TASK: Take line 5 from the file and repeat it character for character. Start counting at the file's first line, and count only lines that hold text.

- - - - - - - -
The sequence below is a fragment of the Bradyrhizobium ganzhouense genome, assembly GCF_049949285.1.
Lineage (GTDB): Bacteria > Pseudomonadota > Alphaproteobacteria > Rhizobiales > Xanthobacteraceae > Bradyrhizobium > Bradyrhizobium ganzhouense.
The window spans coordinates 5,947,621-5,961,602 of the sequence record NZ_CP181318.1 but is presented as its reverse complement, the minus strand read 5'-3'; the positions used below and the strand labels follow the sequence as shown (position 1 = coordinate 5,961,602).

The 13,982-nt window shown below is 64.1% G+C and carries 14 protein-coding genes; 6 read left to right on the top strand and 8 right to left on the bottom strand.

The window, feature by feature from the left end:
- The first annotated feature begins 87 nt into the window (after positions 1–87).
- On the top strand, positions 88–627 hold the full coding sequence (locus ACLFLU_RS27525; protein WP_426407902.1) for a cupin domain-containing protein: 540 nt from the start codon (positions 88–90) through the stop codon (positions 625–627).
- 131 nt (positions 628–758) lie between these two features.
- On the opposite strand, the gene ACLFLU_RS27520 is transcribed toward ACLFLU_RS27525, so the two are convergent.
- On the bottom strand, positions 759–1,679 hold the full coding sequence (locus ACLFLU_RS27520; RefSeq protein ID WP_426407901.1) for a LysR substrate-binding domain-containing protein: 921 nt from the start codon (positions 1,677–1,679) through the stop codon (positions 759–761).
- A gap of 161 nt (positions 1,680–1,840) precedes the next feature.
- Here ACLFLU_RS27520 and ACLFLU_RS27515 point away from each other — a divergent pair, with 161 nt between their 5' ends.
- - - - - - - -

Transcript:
The window, feature by feature from the left end: